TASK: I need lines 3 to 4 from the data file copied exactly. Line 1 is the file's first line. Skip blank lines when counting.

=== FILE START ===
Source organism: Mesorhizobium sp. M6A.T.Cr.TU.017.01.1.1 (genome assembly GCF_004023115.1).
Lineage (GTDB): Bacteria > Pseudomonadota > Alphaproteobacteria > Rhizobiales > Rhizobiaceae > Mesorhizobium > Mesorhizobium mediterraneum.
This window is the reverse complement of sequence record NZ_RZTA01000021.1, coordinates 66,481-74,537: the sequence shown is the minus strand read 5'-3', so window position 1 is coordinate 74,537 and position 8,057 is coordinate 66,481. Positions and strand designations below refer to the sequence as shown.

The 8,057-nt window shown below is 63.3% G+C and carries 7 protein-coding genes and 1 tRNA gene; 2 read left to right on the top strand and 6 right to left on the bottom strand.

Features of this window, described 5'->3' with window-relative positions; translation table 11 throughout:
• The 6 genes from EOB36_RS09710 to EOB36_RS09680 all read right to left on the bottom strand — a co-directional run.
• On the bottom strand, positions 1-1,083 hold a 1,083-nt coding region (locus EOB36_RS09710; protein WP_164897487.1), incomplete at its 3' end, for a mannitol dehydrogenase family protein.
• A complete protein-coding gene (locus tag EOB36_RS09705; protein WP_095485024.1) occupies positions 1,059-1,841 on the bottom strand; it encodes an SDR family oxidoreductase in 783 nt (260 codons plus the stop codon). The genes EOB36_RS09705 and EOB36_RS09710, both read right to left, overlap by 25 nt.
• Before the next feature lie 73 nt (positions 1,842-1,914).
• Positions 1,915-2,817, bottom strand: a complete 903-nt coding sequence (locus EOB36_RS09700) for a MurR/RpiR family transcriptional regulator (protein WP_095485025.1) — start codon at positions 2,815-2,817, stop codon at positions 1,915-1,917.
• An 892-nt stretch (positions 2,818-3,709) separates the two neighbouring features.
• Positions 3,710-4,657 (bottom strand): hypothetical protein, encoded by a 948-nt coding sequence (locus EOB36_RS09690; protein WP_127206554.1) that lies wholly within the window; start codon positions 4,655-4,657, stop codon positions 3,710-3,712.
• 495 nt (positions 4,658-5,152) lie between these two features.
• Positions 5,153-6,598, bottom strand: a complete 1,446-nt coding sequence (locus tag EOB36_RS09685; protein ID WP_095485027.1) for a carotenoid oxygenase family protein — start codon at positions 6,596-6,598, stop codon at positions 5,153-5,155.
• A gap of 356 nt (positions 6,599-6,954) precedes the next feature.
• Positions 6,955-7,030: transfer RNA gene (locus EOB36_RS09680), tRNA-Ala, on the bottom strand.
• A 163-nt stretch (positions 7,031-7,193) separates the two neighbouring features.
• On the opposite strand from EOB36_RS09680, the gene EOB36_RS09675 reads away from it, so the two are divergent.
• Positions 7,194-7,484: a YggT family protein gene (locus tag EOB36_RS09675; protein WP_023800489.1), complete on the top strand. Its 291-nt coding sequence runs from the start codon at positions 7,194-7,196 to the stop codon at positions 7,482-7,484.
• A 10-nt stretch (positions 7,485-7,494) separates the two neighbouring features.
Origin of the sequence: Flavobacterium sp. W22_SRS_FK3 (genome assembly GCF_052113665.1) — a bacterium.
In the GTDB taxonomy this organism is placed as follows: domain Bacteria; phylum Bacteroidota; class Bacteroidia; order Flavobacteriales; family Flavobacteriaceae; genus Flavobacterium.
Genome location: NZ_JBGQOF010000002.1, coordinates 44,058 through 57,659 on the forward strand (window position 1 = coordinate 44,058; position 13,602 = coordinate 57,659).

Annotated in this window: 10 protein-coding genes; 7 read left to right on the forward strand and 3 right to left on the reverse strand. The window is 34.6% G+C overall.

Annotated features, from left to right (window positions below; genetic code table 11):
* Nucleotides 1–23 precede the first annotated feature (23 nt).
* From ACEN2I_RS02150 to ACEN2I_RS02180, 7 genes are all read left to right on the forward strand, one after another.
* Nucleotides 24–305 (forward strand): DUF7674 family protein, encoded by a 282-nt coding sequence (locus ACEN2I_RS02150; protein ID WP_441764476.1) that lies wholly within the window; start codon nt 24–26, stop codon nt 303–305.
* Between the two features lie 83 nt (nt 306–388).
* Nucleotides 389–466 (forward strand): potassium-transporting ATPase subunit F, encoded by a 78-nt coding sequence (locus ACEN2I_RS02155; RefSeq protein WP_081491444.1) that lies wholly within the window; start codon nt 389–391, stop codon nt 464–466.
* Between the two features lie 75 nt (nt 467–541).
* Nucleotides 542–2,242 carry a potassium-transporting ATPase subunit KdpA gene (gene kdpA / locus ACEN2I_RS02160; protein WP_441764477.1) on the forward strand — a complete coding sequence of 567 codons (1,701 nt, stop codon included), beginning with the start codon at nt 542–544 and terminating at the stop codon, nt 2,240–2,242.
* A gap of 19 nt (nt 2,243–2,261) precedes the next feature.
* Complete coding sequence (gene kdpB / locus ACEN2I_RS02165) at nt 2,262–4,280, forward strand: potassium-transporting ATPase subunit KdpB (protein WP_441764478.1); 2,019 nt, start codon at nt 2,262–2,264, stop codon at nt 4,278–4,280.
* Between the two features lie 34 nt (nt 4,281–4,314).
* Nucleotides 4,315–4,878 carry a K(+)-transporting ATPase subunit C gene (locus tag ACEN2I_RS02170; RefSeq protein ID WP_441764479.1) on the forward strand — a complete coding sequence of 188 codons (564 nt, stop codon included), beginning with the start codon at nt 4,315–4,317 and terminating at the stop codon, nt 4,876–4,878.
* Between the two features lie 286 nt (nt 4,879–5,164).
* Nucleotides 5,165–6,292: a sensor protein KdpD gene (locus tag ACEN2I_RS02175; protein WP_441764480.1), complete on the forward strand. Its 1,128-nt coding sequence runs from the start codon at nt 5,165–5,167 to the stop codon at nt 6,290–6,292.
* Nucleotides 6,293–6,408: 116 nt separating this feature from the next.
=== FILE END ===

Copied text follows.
This window is the reverse complement of sequence record NZ_RZTA01000021.1, coordinates 66,481-74,537: the sequence shown is the minus strand read 5'-3', so window position 1 is coordinate 74,537 and position 8,057 is coordinate 66,481. Positions and strand designations below refer to the sequence as shown.

The 8,057-nt window shown below is 63.3% G+C and carries 7 protein-coding genes and 1 tRNA gene; 2 read left to right on the top strand and 6 right to left on the bottom strand.